• The computer 102 may operate in a networked environment using logical connections to one or more remote computers, such as a remote computer. The remote computer may be a personal computer, a server, a router, a network PC, a peer device or other common network node, and typically includes many or all of the elements described above relative to the computer 102. The logical connections depicted in FIG. 1 include a local area network (LAN) 148 and a wide area network (WAN) 150, but may also include other networks. Such networking environments are commonplace in offices, enterprise-wide computer networks, intranets and the Internet.
  • When used in a LAN networking environment, the computer 102 is connected to the LAN 148 through a network interface or adapter 152. When used in a WAN networking environment, the computer 102 typically includes a modem 154 or other means for establishing communications over the WAN 150, such as the Internet. The modem 154, which may be internal or external, may be connected to the system bus 188 via the user input interface 144, or other appropriate mechanism. In a networked environment, program modules depicted relative to the computer 102, or portions thereof, may be stored in the remote memory storage device. By way of example, and not limitation, remote application programs may reside on a memory device. It will be appreciated that the network connections shown are exemplary and other means of establishing a communications link between the computers may be used.
  • A system and method is described for providing a mesh in which data files, applications, user interfaces, and other relevant information of a user may be accessed or provided at any number or type of devices. A mesh may include a storage location and/or a substrate or core object that brings together any number or any type of devices in a network. The substrate or core object of the mesh may include relevant information such as data files, applications corresponding to the data files, and/or user interfaces. The core object may further include any other type of information or data including, for example, metadata, state information, etc. Information and/or data may be communicated via the mesh through the core object to any device in the mesh. Also, the devices in the mesh may be heterogeneous, of any type, cooperative or collaborative with each other or with a mesh storage device or location, and/or distributed.
  • Any desired information may be included in a core object which may be projected from a storage location in the mesh to one or more devices cooperating in the mesh. A user may view any or all of the devices in the mesh via a view displayed at one or more device collaborating in the mesh. The view may include information on any of the data, applications, user interfaces, or other data or information associated with the user. Also, the core object or any information or data from the core object may be unassociated with any of the devices in the mesh. When a core object is unassociated with a device, the core object may not be stored locally on the device with which the core object is unassociated, for example. In this case, the core object may be projected to any device without being stored on the device receiving the projection of the core object. Hence, the core object may be stored remotely from the device such that the core object is stored at a location that is away from the device itself. In this way, any data file, application, user interface, etc. may be accessed and/or executed at a device in the mesh even when the data or information is not stored locally at the device. In another example, a portion of the core object may be stored locally while a portion of the core object may be stored remotely.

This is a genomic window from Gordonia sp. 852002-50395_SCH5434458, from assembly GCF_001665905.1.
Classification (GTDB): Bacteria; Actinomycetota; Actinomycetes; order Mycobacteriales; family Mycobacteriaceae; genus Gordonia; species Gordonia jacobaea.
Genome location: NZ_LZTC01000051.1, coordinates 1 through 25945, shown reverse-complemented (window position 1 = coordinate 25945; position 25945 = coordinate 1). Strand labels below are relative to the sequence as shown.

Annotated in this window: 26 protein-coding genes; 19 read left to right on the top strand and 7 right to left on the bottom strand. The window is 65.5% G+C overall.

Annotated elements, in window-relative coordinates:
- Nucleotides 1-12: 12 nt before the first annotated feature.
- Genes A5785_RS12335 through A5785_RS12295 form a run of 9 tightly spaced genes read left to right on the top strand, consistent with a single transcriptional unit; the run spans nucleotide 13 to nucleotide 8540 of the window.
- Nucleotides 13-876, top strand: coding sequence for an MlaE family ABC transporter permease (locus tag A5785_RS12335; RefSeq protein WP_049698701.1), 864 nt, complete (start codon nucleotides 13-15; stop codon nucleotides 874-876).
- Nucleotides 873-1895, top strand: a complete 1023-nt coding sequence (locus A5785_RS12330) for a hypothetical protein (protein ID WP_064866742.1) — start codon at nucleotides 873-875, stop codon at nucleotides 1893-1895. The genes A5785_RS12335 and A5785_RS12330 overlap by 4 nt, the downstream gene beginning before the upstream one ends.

• There are many examples of projecting a core object to a device in a mesh. In one example, the core object is stored remotely from at least one device associated with a user (i.e., not stored on the at least one device itself). Projection of the core object to the at least one device may include accessing a desired data file at the at least one device where the desired data file may be stored at a location other than locally at the at least one device itself. The data file may be activated or launched through execution of an application corresponding to the data file.
  • In one example, a device may receive an input from a user to access a desired data file. For example, a user interface may be displayed on a display of the device that provides a user with a list of data file selections. The user may select a desired data file from the list of data file selections on the display or user interface. An application program responding to the selected desired data file may not be located or stored locally at the device. If the application corresponding to the data file is not stored locally on the device, the location of the application or the storage location of the application may be determined. Based on the determined location of the application to launch the desired data file, the application may be launched or executed at the device even though the application is not stored at the device itself.
  • Also, the devices in the mesh may be in any configuration or network topology. The configuration of the devices in the mesh may be modified such that any of the devices may be moved from any location within the mesh to any other location within the mesh or may be removed from the mesh. Similarly, any device may be added to the mesh in any desired configuration or location. Hence, the devices in the mesh may be location-independent within the mesh.